Nonetheless, while metalheads may have shaken their heads in disappointment with respect to these changes, neither KISS nor Led Zeppelin received the type of traitorous backlash, album burnings, or vast decreases in record and other sales as that experienced by Metallica in the decades to come. This is, in part, because neither band ever apologized for their success, nor did they tout themselves to be the altruistic and sappy songsters, hipsters, and grunge-sters that Metallica were shaping themselves up to be. Had the members of Metallica stood on their high capitalistic ground (and in their high boots) as Gene Simmons and Robert Plant did in the late 1970s, touting the “demon child” and “golden God” hero-figures that they had come to symbolize, I submit that they would still be receiving the kind of respect and hero-worship that KISS and Led Zeppelin do to this very day, despite of—and perhaps, because of—the massive success and market fortunes they amassed. Instead, because Metallica set upon this ridiculous campaign to convince fans of their self-righteous, anti-corporate, and un-materialistic posture—which eventually became increasingly unrealistic given their wide success—they backed themselves into a corner from which they could not escape. As Marshall rightly summarizes:

The problem facing Metallica was that they could not stress the financial implications of the [Napster] suit because, if they gave the message that they had even thought about commercial matters, they would undermine their artistic credibility. Ironically, this would also seriously affect their sales, as their commercial success to a great extent depends upon their artistic credibility. (8)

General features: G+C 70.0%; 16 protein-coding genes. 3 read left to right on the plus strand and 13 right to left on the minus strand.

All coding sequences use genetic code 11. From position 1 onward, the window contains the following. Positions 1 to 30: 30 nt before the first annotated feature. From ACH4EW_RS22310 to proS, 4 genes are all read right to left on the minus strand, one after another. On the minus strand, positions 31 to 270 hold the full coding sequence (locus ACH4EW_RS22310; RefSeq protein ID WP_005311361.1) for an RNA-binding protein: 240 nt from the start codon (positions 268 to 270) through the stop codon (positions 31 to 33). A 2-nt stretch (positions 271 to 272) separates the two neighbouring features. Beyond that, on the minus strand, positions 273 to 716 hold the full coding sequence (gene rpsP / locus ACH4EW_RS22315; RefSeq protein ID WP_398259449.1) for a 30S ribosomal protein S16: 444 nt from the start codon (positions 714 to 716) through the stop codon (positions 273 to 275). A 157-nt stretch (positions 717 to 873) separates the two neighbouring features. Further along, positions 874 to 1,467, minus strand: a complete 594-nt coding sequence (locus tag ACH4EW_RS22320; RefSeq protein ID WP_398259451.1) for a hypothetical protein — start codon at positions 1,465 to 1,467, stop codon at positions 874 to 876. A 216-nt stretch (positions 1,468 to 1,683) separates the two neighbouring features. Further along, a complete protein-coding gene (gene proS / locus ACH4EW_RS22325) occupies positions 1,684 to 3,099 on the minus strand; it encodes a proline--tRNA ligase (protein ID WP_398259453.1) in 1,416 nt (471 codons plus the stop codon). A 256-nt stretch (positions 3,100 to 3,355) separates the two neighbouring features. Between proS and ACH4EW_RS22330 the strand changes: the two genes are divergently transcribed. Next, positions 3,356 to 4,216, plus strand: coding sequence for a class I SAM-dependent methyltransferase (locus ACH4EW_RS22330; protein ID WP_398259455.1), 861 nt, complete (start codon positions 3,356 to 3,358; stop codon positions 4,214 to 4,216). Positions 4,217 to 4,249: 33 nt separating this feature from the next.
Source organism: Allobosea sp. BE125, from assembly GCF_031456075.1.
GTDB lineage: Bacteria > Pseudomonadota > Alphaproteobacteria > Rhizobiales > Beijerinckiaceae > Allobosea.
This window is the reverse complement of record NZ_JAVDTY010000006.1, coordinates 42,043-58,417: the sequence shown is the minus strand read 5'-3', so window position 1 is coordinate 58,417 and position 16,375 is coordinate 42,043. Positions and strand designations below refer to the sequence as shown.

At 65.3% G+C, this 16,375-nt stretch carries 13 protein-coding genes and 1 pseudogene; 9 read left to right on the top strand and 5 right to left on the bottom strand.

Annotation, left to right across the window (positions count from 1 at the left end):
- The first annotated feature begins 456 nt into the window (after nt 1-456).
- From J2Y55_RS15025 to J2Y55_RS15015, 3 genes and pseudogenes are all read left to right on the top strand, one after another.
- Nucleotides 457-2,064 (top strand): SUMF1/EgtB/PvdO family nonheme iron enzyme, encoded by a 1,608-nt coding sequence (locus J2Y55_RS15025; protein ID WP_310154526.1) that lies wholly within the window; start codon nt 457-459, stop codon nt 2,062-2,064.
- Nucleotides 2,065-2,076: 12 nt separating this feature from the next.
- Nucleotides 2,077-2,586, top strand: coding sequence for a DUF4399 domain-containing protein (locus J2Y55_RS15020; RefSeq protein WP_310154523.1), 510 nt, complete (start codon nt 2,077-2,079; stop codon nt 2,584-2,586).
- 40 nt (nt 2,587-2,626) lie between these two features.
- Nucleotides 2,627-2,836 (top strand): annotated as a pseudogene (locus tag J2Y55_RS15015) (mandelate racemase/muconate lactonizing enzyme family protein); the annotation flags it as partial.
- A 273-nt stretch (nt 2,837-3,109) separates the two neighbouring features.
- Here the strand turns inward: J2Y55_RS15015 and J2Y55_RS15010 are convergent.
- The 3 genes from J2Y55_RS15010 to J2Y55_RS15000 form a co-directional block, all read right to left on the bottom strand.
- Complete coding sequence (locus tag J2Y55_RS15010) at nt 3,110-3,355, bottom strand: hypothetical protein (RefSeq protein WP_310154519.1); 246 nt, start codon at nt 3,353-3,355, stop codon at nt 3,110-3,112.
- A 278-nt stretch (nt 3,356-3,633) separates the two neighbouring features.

What an impossible and, unfortunate, place for such a successful enterprise as Metallica to find themselves in!

Collectivist Ideologies are Killing Copyright (and our Metal Heroes)

In short, it my opinion that Metallica fans and other metal fans unfairly and, likely, unconsciously turned against the band in the wake of its lawsuit against Napster.Why did they do this?Breaking down all the analysis on the subject, I submit that Metallica’s fans failed them for one essential reason.Fundamentally and unbelievably, they felt betrayed because their favorite band enjoyed commercial success.The resentment that ensued from this unfortunate sentiment led the once fiercely loyal fans to feel entitled to pilfer the band’s digital recordings, and then lash out when Metallica did the only rational thing to protect their investment—file a copyright infringement lawsuit.

How did these feelings of resentment, entitlement, and lack of respect for artists who create great musical and other creative works occur? I attribute it, in part, to the widespread proliferation of the bizarre notion that the “author is dead,” as promulgated by those in the academy, beginning with the French historian/post-structuralist Michel Foucault in the late ’60s. In his infamous article in the field of literary criticism, “What is an Author?” Foucault asserts that: